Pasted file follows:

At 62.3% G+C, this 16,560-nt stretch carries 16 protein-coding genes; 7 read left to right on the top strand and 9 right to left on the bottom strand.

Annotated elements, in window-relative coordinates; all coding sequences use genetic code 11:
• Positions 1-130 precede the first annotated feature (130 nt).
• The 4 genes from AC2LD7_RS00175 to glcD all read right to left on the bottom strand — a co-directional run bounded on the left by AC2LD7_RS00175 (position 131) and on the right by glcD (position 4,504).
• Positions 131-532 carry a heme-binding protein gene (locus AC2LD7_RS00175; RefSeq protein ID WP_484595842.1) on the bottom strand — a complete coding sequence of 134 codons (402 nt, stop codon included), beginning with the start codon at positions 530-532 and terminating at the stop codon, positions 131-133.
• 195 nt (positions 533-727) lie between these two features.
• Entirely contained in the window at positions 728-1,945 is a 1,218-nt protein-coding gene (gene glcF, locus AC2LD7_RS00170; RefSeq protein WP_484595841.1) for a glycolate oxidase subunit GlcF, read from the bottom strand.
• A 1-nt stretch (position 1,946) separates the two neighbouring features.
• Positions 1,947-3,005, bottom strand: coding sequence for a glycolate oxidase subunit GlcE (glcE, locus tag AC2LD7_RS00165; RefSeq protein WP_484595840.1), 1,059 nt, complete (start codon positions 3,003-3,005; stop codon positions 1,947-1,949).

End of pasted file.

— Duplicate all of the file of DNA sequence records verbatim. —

At 62.3% G+C, this 16,560-nt stretch carries 16 protein-coding genes; 7 read left to right on the top strand and 9 right to left on the bottom strand.

Annotated elements, in window-relative coordinates; all coding sequences use genetic code 11:
• Positions 1-130 precede the first annotated feature (130 nt).
• The 4 genes from AC2LD7_RS00175 to glcD all read right to left on the bottom strand — a co-directional run bounded on the left by AC2LD7_RS00175 (position 131) and on the right by glcD (position 4,504).
• Positions 131-532 carry a heme-binding protein gene (locus AC2LD7_RS00175; RefSeq protein ID WP_484595842.1) on the bottom strand — a complete coding sequence of 134 codons (402 nt, stop codon included), beginning with the start codon at positions 530-532 and terminating at the stop codon, positions 131-133.
• 195 nt (positions 533-727) lie between these two features.
• Entirely contained in the window at positions 728-1,945 is a 1,218-nt protein-coding gene (gene glcF, locus AC2LD7_RS00170; RefSeq protein WP_484595841.1) for a glycolate oxidase subunit GlcF, read from the bottom strand.
• A 1-nt stretch (position 1,946) separates the two neighbouring features.
• Positions 1,947-3,005, bottom strand: coding sequence for a glycolate oxidase subunit GlcE (glcE, locus tag AC2LD7_RS00165; RefSeq protein WP_484595840.1), 1,059 nt, complete (start codon positions 3,003-3,005; stop codon positions 1,947-1,949).